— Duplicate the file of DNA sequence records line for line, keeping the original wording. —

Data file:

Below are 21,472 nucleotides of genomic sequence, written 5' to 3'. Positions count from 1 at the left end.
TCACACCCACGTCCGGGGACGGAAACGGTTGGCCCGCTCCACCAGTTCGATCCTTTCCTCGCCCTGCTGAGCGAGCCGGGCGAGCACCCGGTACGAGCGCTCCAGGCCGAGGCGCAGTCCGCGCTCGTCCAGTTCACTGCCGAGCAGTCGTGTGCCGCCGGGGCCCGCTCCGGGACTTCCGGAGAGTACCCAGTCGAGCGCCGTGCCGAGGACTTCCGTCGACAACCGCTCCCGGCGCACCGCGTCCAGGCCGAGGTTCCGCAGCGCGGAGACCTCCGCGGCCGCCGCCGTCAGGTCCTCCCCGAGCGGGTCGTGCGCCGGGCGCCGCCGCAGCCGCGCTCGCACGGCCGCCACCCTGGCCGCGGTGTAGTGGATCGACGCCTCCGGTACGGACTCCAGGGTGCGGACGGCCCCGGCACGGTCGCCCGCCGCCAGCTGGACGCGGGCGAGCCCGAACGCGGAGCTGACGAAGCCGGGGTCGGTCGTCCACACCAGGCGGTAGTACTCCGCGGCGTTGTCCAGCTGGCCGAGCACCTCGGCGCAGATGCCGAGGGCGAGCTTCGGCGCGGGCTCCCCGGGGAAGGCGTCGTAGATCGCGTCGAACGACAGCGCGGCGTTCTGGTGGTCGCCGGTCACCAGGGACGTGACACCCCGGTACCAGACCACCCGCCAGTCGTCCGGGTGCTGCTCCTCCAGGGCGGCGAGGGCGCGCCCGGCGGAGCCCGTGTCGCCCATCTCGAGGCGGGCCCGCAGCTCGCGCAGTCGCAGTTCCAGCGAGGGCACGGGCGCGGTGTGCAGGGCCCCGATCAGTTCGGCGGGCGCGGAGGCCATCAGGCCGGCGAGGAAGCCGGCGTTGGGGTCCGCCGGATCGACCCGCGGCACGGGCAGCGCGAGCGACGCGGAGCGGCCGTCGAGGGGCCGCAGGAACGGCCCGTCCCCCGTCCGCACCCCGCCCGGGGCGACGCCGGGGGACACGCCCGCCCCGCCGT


Below are 21,472 nucleotides of genomic sequence, written 5' to 3'. Positions count from 1 at the left end.
TCACACCCACGTCCGGGGACGGAAACGGTTGGCCCGCTCCACCAGTTCGATCCTTTCCTCGCCCTGCTGAGCGAGCCGGGCGAGCACCCGGTACGAGCGCTCCAGGCCGAGGCGCAGTCCGCGCTCGTCCAGTTCACTGCCGAGCAGTCGTGTGCCGCCGGGGCCCGCTCCGGGACTTCCGGAGAGTACCCAGTCGAGCGCCGTGCCGAGGACTTCCGTCGACAACCGCTCCCGGCGCACCGCGTCCAGGCCGAGGTTCCGCAGCGCGGAGACCTCCGCGGCCGCCGCCGTCAGGTCCTCCCCGAGCGGGTCGTGCGCCGGGCGCCGCCGCAGCCGCGCTCGCACGGCCGCCACCCTGGCCGCGGTGTAGTGGATCGACGCCTCCGGTACGGACTCCAGGGTGCGGACGGCCCCGGCACGGTCGCCCGCCGCCAGCTGGACGCGGGCGAGCCCGAACGCGGAGCTGACGAAGCCGGGGTCGGTCGTCCACACCAGGCGGTAGTACTCCGCGGCGTTGTCCAGCTGGCCGAGCACCTCGGCGCAGATGCCGAGGGCGAGCTTCGGCGCGGGCTCCCCGGGGAAGGCGTCGTAGATCGCGTCGAACGACAGCGCGGCGTTCTGGTGGTCGCCGGTCACCAGGGACGTGACACCCCGGTACCAGACCACCCGCCAGTCGTCCGGGTGCTGCTCCTCCAGGGCGGCGAGGGCGCGCCCGGCGGAGCCCGTGTCGCCCATCTCGAGGCGGGCCCGCAGCTCGCGCAGTCGCAGTTCCAGCGAGGGCACGGGCGCGGTGTGCAGGGCCCCGATCAGTTCGGCGGGCGCGGAGGCCATCAGGCCGGCGAGGAAGCCGGCGTTGGGGTCCGCCGGATCGACCCGCGGCACGGGCAGCGCGAGCGACGCGGAGCGGCCGTCGAGGGGCCGCAGGAACGGCCCGTCCCCCGTCCGCACCCCGCCCGGGGCGACGCCGGGGGACACGCCCGCCCCGCCGT